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Greens target Senator Wellstone.
June 18, 2002 7:44 AM   Subscribe

Greens target Senator Wellstone. "What could possibly explain this idiocy? Natural selection? Ever since Wellstone built the most vibrant left-leaning organization in the nation, any Minnesota progressive with the intellect to tie his shoes has been a Democrat -- leaving the Greens with the sandaled, the shoeless, and the slow. This could just be some Minnesota exceptionalism. But it's not."
posted by boltman (15 comments total)

 
You know, I've always been at least mildly sympathetic to the Greens but this sort of strategy is mind-boggling to me. Do they really think that if they get rid of Wellstone and Waxman and some of the others on the left of the Democratic party that the Greens are going to swoop in and take their seats? Republicans are going to get these seats and as a result they are going to shift the country even more to the right. You can't win the battle of ideas when you don't have any visible spokepeople.
posted by boltman at 8:25 AM on June 18, 2002


From The Nation:
Apparently Wellstone's unpardonable sin was to have supported the US military action after September 11 and to have voted, along with ninety-eight other senators, for the USA Patriot Act.

But here comes the really troubling part of this story. Green candidate McGaa, a veteran of both Korea and Vietnam, says he also supported a military response to last year's attacks and that he opposes the Green Party's plank on the war against terrorism.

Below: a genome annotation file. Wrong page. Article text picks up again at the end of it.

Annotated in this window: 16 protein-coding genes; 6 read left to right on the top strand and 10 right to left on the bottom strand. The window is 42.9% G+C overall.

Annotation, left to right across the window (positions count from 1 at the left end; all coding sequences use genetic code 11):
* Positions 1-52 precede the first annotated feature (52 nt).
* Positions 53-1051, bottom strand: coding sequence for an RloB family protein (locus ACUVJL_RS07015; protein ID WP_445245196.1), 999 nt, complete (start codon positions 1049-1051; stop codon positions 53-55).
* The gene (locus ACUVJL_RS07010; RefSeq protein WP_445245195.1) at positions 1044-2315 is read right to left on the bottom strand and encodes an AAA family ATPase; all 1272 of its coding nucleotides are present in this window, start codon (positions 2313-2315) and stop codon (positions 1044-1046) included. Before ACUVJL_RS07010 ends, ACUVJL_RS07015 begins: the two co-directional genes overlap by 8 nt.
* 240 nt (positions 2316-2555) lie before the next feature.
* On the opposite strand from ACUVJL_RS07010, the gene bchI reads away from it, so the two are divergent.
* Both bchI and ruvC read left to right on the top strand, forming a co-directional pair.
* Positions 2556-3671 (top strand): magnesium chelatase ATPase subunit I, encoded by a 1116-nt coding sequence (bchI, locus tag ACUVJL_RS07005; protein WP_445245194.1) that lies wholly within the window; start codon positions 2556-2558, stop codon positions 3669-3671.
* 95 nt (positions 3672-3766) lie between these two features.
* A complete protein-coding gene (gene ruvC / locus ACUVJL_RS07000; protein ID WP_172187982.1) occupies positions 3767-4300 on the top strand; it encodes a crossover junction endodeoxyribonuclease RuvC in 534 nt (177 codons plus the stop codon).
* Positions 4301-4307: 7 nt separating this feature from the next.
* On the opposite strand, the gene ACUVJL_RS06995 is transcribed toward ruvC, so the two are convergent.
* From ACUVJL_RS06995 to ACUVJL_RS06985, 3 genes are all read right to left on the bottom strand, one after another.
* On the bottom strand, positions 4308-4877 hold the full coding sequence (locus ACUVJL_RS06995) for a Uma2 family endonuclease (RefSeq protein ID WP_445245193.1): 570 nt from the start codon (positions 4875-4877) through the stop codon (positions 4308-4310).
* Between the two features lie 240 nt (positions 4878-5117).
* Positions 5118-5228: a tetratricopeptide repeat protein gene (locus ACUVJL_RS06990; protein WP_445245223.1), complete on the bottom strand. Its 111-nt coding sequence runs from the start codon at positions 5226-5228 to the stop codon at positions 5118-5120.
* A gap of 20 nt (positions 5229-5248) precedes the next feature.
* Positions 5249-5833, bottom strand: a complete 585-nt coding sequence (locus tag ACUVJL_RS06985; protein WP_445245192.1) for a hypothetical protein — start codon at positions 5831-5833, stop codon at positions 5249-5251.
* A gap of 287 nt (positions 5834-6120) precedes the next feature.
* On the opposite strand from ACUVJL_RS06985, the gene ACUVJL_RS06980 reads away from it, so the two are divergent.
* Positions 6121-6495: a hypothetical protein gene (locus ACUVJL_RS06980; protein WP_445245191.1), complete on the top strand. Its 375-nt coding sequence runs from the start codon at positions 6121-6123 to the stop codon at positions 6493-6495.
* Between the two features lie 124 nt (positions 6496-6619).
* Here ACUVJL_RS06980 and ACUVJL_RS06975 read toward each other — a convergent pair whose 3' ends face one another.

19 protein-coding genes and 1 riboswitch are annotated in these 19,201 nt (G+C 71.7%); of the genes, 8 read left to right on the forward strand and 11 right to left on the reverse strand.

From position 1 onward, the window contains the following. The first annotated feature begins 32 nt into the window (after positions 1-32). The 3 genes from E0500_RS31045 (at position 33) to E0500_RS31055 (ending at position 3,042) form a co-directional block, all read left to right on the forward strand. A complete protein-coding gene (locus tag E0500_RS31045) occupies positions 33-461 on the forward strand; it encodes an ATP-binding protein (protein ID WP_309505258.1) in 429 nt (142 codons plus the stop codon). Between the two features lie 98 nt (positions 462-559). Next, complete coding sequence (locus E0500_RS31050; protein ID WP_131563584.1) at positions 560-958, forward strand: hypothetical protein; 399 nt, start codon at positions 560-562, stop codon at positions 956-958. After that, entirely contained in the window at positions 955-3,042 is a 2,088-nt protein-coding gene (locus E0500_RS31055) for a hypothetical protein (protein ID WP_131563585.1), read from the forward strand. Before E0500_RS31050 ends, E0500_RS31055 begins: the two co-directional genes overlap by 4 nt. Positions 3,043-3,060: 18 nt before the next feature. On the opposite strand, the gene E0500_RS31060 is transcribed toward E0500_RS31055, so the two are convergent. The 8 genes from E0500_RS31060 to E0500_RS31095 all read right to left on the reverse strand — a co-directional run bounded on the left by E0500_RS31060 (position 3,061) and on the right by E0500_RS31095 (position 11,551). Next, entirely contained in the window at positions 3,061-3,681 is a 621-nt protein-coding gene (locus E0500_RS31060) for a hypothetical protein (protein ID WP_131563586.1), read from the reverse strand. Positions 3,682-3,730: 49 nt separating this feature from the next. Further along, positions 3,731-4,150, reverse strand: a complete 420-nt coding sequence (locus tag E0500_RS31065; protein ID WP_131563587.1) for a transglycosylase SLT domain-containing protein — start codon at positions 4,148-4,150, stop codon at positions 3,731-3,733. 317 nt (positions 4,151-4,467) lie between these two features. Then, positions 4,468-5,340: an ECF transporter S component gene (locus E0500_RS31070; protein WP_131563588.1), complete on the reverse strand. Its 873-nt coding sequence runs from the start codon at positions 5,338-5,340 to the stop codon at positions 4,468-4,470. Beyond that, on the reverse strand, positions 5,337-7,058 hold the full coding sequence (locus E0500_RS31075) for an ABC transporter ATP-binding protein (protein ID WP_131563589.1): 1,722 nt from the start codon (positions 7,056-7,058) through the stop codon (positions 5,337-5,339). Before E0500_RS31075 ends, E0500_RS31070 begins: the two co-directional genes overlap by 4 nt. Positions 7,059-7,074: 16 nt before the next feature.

In other words, the Greens--in the name of principle--are risking the defeat of the greenest member of the Senate by running a candidate who agrees with Wellstone on what the party evidently thinks is the make-or-break issue. Talk about not being ready for prime time.
But then, on the other hand, there are Alexander Cockburn and Jeffrey St. Clair: "In the Clinton years, when [Wellstone] could have tried to build a national coalition against the policies of the Democratic Leadership Council, he mostly opted for a compliant insider role." I get the feeling Wellstone could have introduced a bill to turn the means of production over to the proletariat and the Greens would still be complaining about him.
posted by subgenius at 8:31 AM on June 18, 2002


Far leftists have this thing about ideological purity, and sometimes destroy themselves by refusing to make any compromises whatsoever. Read Arthur Koestler's account in The God That Failed of being a Communist in Germany in the 1920's. The German Communist Party sounds like it had much the same trouble making coalitions with other progressive parties, and the same suicidal dedication to absolute ideological purity as the Greens have. Koestler was of the opinion that that was one of the reasons it ultimately lost to the Nazis, at a time of political turmoil and opportunity when left and right wing forces had a roughly equal chance of becoming the future of Germany.
posted by Slithy_Tove at 9:31 AM on June 18, 2002


im apalled..... coming from the very inside of wellstone's campaign staff.... he IS a closet green. Nader managed to give us 4 years of the least evnviromentally friendly president imaginable - and now they are working on giving that very president a republican senate as well. What the f**k!!!!!